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"I discovered in the silence, the voice of God." Kierkegaard
I’ve wavered back and forth over whether or not to share an experience I had this past summer while I was at a family reunion in Island Park.
I’m not someone that has a lot of big, dramatic spiritual moments, and this experience was right in line with that pattern. Most often my encounters with heaven arrive as new ideas, a quiet peace, or a nudge to reach out to someone in need of reassurance they’ve not been forgotten.
Perhaps the reason this was such a powerful moment for me was due to several factors. First, I wasn’t really looking for something to happen. I wasn’t aware that I was in a state of seeking. Second, the past few months have been, for a number of reasons, spiritually challenging. It’s been harder to feel God’s presence in situations I would normally have at least felt some guidance in. I believe He’s been listening when I pray, but answers and assurances have been hard-won.
Finding God is hard. It just is. Sometimes it’s frustrating to try so fiercely to find Him, to hear Him, to feel Him.
And then, once in awhile, there are “clothesline” moments.
When I was growing up my mom used to dry our laundry outside in the summer sun. On days when she would dry bedsheets, you could stand on one side and see the shadow of someone standing on the other side without knowing who it was. And if they leaned against the sheet, you could extend a hand and brush against them if you wished—they were right there. So close. Close enough to touch.
That’s what this moment felt like.
It was just after 5am. The house we were holding our family reunion in sat right next to Henry’s Lake in Island Park. When I woke briefly and glanced outside, the sky was just beginning to lighten. Normally when I wake up this early, I try to quickly go back to sleep, but I couldn’t resist the chance to watch the morning arrive in such a quiet setting.
I’ve included pictures I took of the moment. They don’t really require comment, but I want to use this experience to share something I feel is becoming even more important, so I’ll try and explain what happened in this place and what it meant for me and could mean for someone reading these words.
The quiet was so everywhere. Not another person around. The water was still. No sleek speed boats disturbed the water. I could still see stars if I looked straight up as the horizon changed from dark blue to red to then to the softest tinge of orange. As I sat on the small dock extending into the lake, I strained to hear all of the things happening around me. From across the water I caught the faint “whoosh whoosh” of wings moving closer. And then…in the dark emerged two pelicans soaring past me, fishing.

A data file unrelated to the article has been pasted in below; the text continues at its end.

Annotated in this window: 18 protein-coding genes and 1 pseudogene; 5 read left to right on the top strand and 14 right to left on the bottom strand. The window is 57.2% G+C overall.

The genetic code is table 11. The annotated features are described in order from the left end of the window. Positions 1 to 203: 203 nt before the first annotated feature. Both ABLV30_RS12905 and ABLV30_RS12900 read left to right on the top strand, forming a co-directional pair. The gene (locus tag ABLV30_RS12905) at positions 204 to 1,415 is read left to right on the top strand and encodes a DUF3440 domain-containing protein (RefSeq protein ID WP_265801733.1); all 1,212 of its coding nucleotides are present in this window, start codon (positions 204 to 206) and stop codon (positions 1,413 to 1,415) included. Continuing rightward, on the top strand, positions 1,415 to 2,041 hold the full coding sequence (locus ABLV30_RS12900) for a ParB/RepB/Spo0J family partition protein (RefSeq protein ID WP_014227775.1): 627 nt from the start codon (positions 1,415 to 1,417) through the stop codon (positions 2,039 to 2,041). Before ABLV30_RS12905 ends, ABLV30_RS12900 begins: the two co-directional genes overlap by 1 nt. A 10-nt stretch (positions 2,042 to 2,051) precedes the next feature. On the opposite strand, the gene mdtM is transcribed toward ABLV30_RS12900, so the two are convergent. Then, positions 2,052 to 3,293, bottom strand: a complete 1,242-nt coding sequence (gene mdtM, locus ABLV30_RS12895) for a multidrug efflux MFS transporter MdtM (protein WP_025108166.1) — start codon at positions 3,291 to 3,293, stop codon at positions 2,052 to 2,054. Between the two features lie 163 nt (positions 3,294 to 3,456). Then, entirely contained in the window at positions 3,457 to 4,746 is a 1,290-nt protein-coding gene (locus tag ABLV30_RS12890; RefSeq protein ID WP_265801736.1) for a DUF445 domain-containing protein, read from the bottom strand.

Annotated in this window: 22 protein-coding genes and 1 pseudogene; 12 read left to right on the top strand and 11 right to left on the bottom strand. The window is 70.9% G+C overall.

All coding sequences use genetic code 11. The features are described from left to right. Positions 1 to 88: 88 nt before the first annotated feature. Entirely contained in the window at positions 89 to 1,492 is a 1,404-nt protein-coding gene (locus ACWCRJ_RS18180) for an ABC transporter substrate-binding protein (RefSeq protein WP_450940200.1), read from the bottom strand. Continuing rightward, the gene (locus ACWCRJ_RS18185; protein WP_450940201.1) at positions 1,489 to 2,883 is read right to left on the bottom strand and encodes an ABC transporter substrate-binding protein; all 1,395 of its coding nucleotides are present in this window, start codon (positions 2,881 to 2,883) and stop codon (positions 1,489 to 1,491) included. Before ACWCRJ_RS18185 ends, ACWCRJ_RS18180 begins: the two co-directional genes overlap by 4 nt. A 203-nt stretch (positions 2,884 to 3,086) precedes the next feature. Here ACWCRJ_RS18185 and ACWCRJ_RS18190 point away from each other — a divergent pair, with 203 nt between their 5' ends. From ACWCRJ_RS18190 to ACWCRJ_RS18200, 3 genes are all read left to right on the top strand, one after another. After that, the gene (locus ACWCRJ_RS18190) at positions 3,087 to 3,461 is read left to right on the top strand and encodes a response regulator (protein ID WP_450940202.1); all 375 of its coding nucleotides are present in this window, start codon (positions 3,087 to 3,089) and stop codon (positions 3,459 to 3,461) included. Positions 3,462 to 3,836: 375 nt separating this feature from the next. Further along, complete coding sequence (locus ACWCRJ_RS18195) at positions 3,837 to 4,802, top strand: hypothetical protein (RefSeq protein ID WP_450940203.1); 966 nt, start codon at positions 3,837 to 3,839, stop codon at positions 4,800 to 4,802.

And then I felt it—felt a Presence. In this unreal quiet, a quiet I had not known in far too long, I felt more than heard Him say “I’m here. Right here. As close as you choose to let me be. I made this place, this moment for you so you could find me again. I’m not so far away. Be still. Listen.”
I didn’t want this moment to end. I longed for the memory I would have while still in the moment of its making.
I found I had less and less to say, until finally, I became silent, and began to listen. I discovered in the silence, the voice of God. - Soren Kierkegaard
Much has been said and written about the need we have for more stillness and solitude. I’ve written and spoken on this subject myself several times. But how quickly I forget. Perhaps you do as well. This experience, ephemeral and simple in the most profoundly simple way, brought to the surface a truth I’ve known for over forty years: God is not hard to find. We just need to search for Him in the right places.
Are quiet places required for such moments? They certainly don’t hurt. But more importantly, I think learning how to quiet myself is what is needed to invite heaven to draw near. That requires new habits and letting go of my obsession with productivity.
Some of my favorite passages about the Savior refer to Him self-isolating. We don’t find it odd that He took time away from ministering to others in order to draw close to His Father. Even the Savior needed quiet time. Again, I need to fix my eyes on Him. (I could just write that sentence over and over again, but you probably wouldn’t appreciate that.)
So, back to the lake. or rather the feeling of it. In stillness. With a quiet heart.
(This beautiful song from Sissel is a lovely reminder of how much He wants us to slow down and give Him our attention.)
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Next week, the story of the man at the rest stop, and why he’s still out there, waiting to be seen.